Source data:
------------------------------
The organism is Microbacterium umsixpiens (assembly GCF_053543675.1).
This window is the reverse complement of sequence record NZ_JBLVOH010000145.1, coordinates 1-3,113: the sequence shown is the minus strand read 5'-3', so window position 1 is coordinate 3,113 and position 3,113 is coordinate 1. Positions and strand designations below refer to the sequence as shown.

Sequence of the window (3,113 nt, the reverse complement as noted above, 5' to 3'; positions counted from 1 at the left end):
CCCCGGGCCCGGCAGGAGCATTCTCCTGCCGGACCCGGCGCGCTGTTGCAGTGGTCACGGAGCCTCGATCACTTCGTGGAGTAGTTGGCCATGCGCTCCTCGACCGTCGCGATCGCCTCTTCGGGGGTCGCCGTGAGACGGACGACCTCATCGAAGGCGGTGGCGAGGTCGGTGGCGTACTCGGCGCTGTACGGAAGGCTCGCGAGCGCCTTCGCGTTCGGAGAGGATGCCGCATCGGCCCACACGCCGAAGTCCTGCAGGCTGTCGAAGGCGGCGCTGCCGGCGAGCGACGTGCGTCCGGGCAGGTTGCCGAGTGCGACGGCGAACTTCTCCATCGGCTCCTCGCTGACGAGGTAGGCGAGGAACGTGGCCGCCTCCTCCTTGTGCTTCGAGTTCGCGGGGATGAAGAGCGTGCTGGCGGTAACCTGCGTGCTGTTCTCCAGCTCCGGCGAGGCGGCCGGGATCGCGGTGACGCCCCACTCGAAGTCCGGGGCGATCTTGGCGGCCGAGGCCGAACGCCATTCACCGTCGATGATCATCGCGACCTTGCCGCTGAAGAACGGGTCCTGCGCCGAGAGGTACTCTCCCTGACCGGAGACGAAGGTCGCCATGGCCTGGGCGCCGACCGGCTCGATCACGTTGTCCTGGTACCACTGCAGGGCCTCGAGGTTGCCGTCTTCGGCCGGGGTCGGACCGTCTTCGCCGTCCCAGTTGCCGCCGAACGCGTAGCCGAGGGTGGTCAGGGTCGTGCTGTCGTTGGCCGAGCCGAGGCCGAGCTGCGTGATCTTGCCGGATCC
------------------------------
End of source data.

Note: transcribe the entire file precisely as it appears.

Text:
The organism is Microbacterium umsixpiens (assembly GCF_053543675.1).
This window is the reverse complement of sequence record NZ_JBLVOH010000145.1, coordinates 1-3,113: the sequence shown is the minus strand read 5'-3', so window position 1 is coordinate 3,113 and position 3,113 is coordinate 1. Positions and strand designations below refer to the sequence as shown.

Sequence of the window (3,113 nt, the reverse complement as noted above, 5' to 3'; positions counted from 1 at the left end):
CCCCGGGCCCGGCAGGAGCATTCTCCTGCCGGACCCGGCGCGCTGTTGCAGTGGTCACGGAGCCTCGATCACTTCGTGGAGTAGTTGGCCATGCGCTCCTCGACCGTCGCGATCGCCTCTTCGGGGGTCGCCGTGAGACGGACGACCTCATCGAAGGCGGTGGCGAGGTCGGTGGCGTACTCGGCGCTGTACGGAAGGCTCGCGAGCGCCTTCGCGTTCGGAGAGGATGCCGCATCGGCCCACACGCCGAAGTCCTGCAGGCTGTCGAAGGCGGCGCTGCCGGCGAGCGACGTGCGTCCGGGCAGGTTGCCGAGTGCGACGGCGAACTTCTCCATCGGCTCCTCGCTGACGAGGTAGGCGAGGAACGTGGCCGCCTCCTCCTTGTGCTTCGAGTTCGCGGGGATGAAGAGCGTGCTGGCGGTAACCTGCGTGCTGTTCTCCAGCTCCGGCGAGGCGGCCGGGATCGCGGTGACGCCCCACTCGAAGTCCGGGGCGATCTTGGCGGCCGAGGCCGAACGCCATTCACCGTCGATGATCATCGCGACCTTGCCGCTGAAGAACGGGTCCTGCGCCGAGAGGTACTCTCCCTGACCGGAGACGAAGGTCGCCATGGCCTGGGCGCCGACCGGCTCGATCACGTTGTCCTGGTACCACTGCAGGGCCTCGAGGTTGCCGTCTTCGGCCGGGGTCGGACCGTCTTCGCCGTCCCAGTTGCCGCCGAACGCGTAGCCGAGGGTGGTCAGGGTCGTGCTGTCGTTGGCCGAGCCGAGGCCGAGCTGCGTGATCTTGCCGGATCC